Lucky last. Fiction but more like Chingona autobiography ghost story, Myriam Gurba’sMean. Recommended to me by Vass. Thanks babe, she’s fucking with me.
That’s a lot, eh. Piling up, getting partly read then left, words look smaller than they used to and I need glasses but that means organising shit like ophthalmologist appointments and shelling out cash and fuck it I can squint. Though I wonder if the reason why I’m not reading as much as I used to is ’cos words in book form’s blurry all the time.
The only thing I’m not enjoying about this book is its high expectations on my reading list. Twenty pages in and I’ve ordered four books mentioned in the notes.
Where did I hear about Olivette Otele’s African Europeans: An Untold History? No idea. Maybe someone on Twitter, or, more likely what I’d been reading circulates around this subject and one of the authors mentioned it.
Obviously very much here for her writing on Saint Mauritius, and shoutout to Dom zu Magdeburg St. Mauritius und Katharina and that statue of him. And for the bibliography, ’cos there’s been a heap of new stuff specifically on Germany / German-ish regional history that is totes my jam. Probably going to be one of my Books of the Year. If I was still doing that. And it’s making me miss my rando trips to small German cities to gawp at mediæval art something huge.
“These two cunts are fully harden the fuck up, cunt.”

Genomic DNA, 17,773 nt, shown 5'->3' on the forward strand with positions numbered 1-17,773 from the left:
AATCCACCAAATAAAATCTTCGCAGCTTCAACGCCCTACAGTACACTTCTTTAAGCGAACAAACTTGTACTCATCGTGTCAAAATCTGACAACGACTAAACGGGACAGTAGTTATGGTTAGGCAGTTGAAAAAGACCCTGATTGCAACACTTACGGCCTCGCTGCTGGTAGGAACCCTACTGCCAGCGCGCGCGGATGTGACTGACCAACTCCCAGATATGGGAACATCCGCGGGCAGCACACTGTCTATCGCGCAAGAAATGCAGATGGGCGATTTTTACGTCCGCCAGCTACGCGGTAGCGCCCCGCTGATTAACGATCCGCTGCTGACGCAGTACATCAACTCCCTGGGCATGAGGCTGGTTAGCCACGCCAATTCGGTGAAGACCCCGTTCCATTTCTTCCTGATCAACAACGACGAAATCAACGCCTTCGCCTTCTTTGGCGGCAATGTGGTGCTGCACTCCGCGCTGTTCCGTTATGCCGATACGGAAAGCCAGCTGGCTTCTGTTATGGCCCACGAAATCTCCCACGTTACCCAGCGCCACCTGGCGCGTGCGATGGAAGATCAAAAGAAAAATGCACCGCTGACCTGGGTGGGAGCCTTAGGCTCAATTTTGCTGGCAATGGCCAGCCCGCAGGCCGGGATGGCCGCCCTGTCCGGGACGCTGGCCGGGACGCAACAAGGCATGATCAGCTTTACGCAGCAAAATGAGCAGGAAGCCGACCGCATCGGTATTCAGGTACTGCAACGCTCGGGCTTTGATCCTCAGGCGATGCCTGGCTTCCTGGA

“Which two cunts, Chica?”
“Gideon and her hate crush Harrow.”
“Sounds sikk. Tell me more.”
“Lezzie dyke undying necromancer gothic space opera horror?”
“10/10 would nonverbal consent.”
“’Member in Iain Banks’ The Algebraist?”
“Iain wiv an M. Banks?”
“The one. Again and always.”
“Wif the creepy but kinda sexy in a bad extra way one wot had diamonds for teeth?”
“Yup. Archimandrite Luseferous.”
“And ’member Ancillary Justice?”
“Ann Leckie who was your safe space when our Iain got indisposed on account of being dead?”
“Am still grieving an’ yup.”
“An’ you were like, if someone wrote a whole novel from the perspective of that toothy psycho and his Starveling Cult, plus pronouns and tea, that’d be Imperial Radch?”
“Well Gideon the Ninth is like all of that plus Norwegian Black Metal corpse paint.”
“Goes to eleven?”
“Goes to 666.”
“None More Black?”
“None More Black, Chica.”
“Forgot. Gideon the Ninth is like all of that plus Norwegian Black Metal corpse paint plus …”
“An’ who is the sharp cunt wot wrote it?”
“That’d be Tamsyn Muir. An’ she comes from Aotearoa.”
“Proper good. An’ who did that cover, ’cos a) that’s metal as fuck and b) cunt can destroy my bones any day or night.”
“That’d be Tommy Arnold and fukken fuck yeah.”
“And you’re smashing it?”
“Very much so.”
“And what else? You gonna tell me there’s a sequel?”
“Siiikk! What’s it called?”
“Harrow the Ninth!”
“An’ have you ordered it yet?”
“I’m a tardy bint.”
“Get your shit together. Tell me a truth moment, Chica.”
“You finished it yet? Did it stick the landing?”
“Nah not yet. But if page 357 was the end, landing was totes stuck. Right horrorshow.”
“High praise from an intolerant cunt.”
“New fave author?”
“Read me to filth there.”
“Well obvz I want Gideon to be a righteous trans femme, ’cos I’m simple like that. Book of the Year in any case, not that I’m doing that anymore, but still, that’s where it’s at.”